Decreased homodimerization and increased TIMP-1 complexation of uteroplacental and uterine arterial matrix metalloproteinase-9 during hypertension-in-pregnancy

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Abstract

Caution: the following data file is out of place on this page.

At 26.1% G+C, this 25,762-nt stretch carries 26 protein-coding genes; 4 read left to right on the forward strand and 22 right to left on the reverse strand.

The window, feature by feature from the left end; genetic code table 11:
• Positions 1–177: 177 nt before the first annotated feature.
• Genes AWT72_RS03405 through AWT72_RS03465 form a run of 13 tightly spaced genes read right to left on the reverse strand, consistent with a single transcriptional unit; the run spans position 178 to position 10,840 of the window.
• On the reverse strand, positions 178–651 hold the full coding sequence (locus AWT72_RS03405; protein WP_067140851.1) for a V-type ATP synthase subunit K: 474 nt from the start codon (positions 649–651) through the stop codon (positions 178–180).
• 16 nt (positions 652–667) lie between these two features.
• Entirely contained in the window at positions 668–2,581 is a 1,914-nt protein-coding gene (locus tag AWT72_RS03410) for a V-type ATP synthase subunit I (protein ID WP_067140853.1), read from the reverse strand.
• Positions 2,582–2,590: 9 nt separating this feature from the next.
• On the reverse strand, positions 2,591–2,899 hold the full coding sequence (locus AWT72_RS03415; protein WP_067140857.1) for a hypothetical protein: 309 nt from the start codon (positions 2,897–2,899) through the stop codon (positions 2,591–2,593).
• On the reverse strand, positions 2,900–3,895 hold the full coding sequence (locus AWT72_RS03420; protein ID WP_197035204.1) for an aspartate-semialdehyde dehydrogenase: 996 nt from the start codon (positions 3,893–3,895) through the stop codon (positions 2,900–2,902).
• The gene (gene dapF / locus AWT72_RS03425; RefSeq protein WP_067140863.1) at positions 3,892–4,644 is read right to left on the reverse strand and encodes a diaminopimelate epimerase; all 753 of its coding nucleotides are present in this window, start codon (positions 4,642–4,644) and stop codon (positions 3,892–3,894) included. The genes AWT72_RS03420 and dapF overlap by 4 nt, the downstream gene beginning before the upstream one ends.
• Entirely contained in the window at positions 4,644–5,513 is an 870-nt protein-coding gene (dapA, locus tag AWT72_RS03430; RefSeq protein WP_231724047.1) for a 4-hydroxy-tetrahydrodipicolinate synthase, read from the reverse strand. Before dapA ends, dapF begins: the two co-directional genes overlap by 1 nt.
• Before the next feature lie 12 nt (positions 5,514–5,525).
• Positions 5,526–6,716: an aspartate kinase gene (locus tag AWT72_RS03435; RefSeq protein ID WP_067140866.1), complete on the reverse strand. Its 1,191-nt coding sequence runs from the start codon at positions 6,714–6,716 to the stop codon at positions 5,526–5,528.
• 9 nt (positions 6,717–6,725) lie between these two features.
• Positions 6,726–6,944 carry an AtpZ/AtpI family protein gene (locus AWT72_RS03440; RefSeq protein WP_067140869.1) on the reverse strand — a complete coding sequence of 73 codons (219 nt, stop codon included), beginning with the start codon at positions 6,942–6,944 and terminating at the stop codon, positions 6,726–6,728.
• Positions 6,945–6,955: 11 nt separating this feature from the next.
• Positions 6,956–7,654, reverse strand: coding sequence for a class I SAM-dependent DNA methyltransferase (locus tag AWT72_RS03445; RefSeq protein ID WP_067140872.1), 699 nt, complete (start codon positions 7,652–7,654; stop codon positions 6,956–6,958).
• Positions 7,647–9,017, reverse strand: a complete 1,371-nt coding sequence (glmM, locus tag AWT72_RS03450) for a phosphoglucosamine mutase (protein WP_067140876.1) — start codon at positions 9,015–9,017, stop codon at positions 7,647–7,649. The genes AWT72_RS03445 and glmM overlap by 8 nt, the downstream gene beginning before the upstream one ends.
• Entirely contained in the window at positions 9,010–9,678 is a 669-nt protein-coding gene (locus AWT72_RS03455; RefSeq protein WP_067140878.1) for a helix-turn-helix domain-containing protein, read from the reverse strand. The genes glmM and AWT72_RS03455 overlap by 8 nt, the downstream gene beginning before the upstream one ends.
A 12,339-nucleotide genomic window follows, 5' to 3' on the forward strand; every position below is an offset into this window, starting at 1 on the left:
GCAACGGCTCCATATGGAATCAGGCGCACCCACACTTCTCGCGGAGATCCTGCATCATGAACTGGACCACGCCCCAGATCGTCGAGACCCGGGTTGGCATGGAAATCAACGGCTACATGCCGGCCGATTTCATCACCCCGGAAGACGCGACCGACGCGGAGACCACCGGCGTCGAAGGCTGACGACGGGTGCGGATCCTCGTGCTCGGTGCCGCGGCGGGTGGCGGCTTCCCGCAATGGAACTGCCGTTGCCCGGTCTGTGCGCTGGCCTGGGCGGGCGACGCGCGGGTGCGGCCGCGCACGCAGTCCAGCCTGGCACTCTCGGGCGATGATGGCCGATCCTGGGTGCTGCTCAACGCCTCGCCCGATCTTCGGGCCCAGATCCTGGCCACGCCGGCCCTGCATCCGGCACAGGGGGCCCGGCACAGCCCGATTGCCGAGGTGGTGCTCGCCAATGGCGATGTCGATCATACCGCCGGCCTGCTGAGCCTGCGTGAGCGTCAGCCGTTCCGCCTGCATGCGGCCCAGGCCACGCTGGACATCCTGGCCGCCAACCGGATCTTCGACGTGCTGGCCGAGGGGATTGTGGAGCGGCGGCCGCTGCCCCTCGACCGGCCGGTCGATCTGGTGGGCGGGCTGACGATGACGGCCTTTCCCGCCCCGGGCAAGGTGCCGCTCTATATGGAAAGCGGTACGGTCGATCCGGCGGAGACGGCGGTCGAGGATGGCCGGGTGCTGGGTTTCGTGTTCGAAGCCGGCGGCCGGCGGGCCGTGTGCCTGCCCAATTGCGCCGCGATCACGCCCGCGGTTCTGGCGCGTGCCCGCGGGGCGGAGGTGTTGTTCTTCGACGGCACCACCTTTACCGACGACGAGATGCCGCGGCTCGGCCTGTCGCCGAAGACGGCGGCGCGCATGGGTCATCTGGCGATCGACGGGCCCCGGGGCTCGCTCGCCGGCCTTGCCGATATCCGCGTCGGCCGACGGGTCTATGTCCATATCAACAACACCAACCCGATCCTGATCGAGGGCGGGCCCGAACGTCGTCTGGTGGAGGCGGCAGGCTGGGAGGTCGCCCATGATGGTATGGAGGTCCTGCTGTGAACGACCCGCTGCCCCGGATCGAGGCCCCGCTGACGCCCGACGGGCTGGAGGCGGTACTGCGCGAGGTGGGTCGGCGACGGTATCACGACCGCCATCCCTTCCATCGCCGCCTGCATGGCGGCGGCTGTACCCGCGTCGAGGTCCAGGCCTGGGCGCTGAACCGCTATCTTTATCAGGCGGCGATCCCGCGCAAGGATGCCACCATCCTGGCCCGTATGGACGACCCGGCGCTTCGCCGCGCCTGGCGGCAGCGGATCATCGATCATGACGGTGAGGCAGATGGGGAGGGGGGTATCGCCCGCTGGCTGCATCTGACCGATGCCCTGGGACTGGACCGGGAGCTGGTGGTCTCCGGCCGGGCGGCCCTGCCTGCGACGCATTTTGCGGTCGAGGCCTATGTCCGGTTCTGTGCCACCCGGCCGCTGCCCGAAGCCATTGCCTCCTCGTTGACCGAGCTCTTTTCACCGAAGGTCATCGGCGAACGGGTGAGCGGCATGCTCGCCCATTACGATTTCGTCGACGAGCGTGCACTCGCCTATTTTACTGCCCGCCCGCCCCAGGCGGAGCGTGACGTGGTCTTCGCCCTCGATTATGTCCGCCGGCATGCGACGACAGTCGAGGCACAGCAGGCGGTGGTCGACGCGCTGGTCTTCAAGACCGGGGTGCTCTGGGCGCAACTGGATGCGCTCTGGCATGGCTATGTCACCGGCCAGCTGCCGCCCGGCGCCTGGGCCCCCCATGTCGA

Preeclampsia is a complication of pregnancy manifested as hypertension-in-pregnancy (HTN-Preg) and often intrauterine growth restriction (IUGR). Placental ischemia could be an initiating event, but the molecular mechanisms are unclear. To test the hypothesis that dimerization of matrix metalloproteinases (MMPs) plays a role in HTN-Preg and IUGR, the levels/activity of MMP-9, tissue inhibitor of metalloproteinase (TIMP-1), and their dimerization forms were measured in the placenta, uterus, and uterine artery of normal pregnant (Preg) rats and a rat model of reduced uteroplacental perfusion pressure (RUPP). Consistent with our previous report, blood pressure (BP) was higher, pup weight was lower, and gelatin zymography showed different gelatinolytic activity for pro-MMP-9, MMP-9, pro-MMP-2 and MMP-2 in RUPP vs Preg rats. Careful examination of the zymograms showed additional bands at 200 and 135 kDa. Western blots with MMP-9 antibody suggested that the 200 kDa band was a MMP-9 homodimer. Western blots with TIMP-1 antibody as well as reverse zymography suggested that the 135 kDa band was a MMP-9/TIMP-1 complex. The protein levels and gelatinase activity of MMP-9 homodimer were decreased while MMP-9/TIMP-1 complex was increased in placenta, uterus and uterine artery of RUPP vs Preg rats. The epidermal growth factor (EGF) receptor blocker erlotinib and protein kinase C (PKC) inhibitor bisindolylmaleimide decreased MMP-9 homodimer and increased MMP-9/TIMP-1 complex in placenta, uterus and uterine artery of Preg rats. EGF and the PKC activator phorbol-12,13-dibutyrate (PDBu) reversed the decreases in MMP-9 homodimer and the increases in MMP-9/TIMP-1 complex in tissues of RUPP rats. Thus, the increased BP and decreased pup weight in placental ischemia model of HTN-Preg are associated with a decrease in MMP-9 homodimer and an increase in MMP-9/TIMP-1 complex in placenta, uterus, and uterine artery, which together would cause a net decrease in MMP-9 activity and reduce uteroplacental and vascular remodeling in the setting of HTN-Preg and IUGR. Enhancing EGFR/PKC signaling may reverse the MMP-9 unfavorable dimerization patterns and thereby promote uteroplacental and vascular remodeling in preeclampsia.

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